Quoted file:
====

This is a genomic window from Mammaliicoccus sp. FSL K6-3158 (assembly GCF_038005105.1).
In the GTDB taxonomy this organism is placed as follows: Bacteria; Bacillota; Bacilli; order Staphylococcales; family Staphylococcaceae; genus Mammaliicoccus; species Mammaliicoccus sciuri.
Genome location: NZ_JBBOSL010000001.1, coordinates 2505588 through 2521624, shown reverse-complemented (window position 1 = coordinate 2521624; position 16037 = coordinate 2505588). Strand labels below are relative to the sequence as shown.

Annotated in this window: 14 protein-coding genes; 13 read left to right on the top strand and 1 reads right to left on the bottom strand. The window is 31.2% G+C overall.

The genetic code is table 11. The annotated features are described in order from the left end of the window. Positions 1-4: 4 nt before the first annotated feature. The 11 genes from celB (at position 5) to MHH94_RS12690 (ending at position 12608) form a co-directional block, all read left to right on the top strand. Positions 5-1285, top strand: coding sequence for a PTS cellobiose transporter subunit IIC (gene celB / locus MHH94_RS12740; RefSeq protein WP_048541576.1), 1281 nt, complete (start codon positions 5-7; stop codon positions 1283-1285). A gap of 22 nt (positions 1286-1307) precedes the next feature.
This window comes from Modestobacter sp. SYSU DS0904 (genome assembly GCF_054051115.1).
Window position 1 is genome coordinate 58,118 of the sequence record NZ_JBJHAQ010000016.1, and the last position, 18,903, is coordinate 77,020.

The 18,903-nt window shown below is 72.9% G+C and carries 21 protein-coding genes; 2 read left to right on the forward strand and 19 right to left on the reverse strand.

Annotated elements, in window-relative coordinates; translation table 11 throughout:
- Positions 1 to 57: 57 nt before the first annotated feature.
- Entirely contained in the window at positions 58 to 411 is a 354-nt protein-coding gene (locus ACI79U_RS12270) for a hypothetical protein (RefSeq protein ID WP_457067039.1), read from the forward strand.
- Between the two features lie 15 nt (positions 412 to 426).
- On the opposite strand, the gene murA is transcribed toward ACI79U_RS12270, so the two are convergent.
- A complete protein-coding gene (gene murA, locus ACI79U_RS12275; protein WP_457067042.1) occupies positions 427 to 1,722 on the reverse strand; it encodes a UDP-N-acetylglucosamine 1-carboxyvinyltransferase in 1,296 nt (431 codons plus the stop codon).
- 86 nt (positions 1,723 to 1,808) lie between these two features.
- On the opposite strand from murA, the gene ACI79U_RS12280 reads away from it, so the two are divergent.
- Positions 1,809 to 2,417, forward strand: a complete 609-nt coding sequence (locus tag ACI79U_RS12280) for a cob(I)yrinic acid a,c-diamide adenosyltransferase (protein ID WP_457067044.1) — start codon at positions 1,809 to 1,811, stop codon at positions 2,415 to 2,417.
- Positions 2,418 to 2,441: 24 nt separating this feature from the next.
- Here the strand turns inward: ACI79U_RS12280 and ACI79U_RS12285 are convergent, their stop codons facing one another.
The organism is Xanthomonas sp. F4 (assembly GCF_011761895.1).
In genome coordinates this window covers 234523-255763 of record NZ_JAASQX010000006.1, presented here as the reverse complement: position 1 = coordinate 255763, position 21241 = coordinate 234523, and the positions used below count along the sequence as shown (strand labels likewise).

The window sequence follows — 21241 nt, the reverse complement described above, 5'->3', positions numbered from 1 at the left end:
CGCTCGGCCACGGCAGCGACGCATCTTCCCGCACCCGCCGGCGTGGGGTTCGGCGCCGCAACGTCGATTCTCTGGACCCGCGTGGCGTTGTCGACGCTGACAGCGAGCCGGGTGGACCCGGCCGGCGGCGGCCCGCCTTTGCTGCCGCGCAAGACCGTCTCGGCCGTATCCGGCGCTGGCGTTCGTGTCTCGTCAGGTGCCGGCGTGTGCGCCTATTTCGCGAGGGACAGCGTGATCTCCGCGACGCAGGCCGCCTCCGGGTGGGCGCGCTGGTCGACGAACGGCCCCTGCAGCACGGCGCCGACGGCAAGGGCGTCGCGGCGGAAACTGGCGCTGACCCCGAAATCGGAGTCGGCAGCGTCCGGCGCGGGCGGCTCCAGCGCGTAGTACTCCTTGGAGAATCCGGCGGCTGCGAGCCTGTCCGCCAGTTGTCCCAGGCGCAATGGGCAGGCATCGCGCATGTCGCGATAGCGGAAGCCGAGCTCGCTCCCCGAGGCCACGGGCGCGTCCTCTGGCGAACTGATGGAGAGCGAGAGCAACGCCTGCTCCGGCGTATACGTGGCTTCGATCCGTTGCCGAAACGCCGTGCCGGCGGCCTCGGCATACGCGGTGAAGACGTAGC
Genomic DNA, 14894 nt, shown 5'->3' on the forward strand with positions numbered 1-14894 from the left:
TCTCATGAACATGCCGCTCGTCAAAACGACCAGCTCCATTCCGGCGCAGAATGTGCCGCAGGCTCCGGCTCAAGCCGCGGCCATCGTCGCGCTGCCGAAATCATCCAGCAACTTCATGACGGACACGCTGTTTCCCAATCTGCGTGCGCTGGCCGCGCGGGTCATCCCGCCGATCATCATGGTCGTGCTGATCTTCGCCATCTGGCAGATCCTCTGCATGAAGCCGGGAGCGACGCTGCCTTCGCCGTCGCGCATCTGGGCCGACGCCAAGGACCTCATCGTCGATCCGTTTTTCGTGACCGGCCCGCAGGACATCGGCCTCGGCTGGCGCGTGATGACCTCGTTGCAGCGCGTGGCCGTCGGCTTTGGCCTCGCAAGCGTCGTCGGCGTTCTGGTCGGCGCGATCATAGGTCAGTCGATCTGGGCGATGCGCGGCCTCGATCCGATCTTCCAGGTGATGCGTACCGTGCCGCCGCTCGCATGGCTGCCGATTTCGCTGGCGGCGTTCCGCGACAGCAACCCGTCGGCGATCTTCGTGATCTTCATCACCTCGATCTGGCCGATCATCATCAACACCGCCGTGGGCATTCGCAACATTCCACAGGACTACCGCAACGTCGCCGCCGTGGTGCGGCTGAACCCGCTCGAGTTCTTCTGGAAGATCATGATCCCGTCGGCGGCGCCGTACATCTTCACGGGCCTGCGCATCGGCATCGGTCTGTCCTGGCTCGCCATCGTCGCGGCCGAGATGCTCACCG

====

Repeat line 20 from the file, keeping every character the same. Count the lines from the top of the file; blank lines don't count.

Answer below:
The organism is Xanthomonas sp. F4 (assembly GCF_011761895.1).